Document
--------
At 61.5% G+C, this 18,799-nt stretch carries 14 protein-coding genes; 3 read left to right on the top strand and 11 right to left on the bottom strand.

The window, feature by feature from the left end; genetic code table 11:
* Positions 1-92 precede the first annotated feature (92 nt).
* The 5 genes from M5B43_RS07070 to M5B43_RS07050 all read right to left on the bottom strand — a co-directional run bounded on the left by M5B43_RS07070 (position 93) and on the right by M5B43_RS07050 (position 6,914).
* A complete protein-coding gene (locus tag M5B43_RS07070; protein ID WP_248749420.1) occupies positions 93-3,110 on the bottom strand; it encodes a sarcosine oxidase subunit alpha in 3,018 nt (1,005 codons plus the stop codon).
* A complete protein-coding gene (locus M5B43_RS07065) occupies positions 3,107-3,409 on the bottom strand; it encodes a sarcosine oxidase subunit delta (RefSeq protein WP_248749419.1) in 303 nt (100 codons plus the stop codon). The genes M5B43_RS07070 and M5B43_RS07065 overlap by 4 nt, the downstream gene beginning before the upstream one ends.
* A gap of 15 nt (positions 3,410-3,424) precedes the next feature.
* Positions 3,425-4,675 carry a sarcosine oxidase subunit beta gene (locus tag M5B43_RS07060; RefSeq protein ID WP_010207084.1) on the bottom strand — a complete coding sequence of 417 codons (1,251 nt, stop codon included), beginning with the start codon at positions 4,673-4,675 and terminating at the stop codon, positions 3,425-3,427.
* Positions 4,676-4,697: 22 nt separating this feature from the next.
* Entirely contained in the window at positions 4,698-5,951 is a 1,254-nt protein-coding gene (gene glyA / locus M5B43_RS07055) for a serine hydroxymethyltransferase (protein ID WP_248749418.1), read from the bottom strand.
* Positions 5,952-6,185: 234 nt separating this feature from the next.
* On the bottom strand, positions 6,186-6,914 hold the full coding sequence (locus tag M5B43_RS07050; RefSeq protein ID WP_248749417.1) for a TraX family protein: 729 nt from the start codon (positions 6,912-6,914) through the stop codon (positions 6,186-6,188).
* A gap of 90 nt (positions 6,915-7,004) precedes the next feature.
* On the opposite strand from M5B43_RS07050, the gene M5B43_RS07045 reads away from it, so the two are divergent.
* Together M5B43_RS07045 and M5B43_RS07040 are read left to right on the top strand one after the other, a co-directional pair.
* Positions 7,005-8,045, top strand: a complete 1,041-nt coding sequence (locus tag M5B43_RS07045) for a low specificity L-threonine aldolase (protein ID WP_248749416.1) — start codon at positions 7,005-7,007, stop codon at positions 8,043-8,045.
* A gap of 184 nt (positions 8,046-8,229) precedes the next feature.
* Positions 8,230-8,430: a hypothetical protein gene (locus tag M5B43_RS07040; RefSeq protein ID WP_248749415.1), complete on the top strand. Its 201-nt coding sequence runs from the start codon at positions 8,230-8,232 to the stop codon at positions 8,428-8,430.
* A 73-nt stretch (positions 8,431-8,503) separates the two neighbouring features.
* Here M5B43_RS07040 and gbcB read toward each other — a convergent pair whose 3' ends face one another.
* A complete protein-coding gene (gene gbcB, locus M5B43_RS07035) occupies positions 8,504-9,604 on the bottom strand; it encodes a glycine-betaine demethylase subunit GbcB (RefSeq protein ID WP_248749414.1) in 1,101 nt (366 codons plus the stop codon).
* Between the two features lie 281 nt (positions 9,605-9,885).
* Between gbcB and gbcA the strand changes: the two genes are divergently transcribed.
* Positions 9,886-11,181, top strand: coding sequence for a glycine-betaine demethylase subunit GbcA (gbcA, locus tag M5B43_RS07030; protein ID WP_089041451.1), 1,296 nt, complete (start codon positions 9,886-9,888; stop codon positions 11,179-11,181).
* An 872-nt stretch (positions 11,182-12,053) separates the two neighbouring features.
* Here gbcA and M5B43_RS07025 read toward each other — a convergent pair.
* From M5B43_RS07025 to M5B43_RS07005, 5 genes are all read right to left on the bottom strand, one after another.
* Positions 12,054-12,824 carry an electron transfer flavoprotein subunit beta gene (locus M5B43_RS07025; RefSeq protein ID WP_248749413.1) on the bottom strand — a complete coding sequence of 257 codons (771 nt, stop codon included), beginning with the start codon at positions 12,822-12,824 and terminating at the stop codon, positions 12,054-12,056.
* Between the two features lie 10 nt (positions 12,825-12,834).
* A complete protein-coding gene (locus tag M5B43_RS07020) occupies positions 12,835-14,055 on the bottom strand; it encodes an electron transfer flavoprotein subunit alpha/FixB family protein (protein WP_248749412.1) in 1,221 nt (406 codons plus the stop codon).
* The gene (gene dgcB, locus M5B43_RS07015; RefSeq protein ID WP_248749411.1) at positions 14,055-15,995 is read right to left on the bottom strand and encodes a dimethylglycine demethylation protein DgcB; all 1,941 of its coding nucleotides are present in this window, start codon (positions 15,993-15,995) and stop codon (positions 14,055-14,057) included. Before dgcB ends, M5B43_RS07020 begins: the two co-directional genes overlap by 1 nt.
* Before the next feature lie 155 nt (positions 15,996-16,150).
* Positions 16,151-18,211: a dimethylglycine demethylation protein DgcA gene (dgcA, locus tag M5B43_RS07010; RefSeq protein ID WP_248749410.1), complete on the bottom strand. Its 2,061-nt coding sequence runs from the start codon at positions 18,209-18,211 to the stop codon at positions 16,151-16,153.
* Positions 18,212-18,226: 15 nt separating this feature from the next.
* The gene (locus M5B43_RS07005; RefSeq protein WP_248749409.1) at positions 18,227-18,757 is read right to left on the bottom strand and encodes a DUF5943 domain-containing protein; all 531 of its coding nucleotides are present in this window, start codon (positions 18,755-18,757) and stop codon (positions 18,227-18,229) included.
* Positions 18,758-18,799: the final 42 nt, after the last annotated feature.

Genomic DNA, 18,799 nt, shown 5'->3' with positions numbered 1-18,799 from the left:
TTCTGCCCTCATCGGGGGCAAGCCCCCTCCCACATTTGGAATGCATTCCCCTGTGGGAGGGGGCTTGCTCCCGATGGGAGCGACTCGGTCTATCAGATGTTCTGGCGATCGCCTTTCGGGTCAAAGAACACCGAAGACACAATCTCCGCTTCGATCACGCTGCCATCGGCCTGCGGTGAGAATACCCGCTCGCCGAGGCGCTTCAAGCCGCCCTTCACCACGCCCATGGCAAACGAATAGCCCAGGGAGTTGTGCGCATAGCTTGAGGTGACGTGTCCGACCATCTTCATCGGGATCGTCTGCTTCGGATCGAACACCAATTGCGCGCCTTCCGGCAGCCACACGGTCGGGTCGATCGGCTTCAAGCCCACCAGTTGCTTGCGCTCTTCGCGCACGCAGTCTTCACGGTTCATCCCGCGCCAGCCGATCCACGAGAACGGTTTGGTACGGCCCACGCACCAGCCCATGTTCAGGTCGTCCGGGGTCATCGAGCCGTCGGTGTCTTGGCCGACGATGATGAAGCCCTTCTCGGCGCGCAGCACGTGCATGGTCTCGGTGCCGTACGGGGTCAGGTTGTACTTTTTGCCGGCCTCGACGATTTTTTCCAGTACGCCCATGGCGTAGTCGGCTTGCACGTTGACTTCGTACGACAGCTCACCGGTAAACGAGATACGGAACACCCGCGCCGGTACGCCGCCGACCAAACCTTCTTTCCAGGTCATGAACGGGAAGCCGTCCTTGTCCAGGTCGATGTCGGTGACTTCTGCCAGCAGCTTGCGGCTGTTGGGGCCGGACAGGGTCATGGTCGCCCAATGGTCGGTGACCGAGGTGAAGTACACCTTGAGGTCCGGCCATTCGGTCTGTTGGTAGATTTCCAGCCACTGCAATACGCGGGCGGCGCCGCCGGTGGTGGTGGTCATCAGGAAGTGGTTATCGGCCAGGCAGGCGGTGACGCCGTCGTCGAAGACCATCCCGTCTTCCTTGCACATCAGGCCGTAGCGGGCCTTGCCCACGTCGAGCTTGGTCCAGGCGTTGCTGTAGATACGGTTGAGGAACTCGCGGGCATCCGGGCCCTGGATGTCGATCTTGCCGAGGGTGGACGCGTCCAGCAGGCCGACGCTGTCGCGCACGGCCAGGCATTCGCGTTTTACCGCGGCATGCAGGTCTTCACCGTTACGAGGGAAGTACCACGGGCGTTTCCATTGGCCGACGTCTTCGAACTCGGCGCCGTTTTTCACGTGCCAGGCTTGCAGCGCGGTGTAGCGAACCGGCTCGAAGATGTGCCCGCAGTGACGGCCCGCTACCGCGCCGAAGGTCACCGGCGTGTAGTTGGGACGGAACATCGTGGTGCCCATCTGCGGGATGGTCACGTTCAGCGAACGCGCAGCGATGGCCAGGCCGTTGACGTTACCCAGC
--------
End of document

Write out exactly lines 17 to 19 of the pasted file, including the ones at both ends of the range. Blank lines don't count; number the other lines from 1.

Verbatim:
* A gap of 184 nt (positions 8,046-8,229) precedes the next feature.
* Positions 8,230-8,430: a hypothetical protein gene (locus tag M5B43_RS07040; RefSeq protein ID WP_248749415.1), complete on the top strand. Its 201-nt coding sequence runs from the start codon at positions 8,230-8,232 to the stop codon at positions 8,428-8,430.
* A 73-nt stretch (positions 8,431-8,503) separates the two neighbouring features.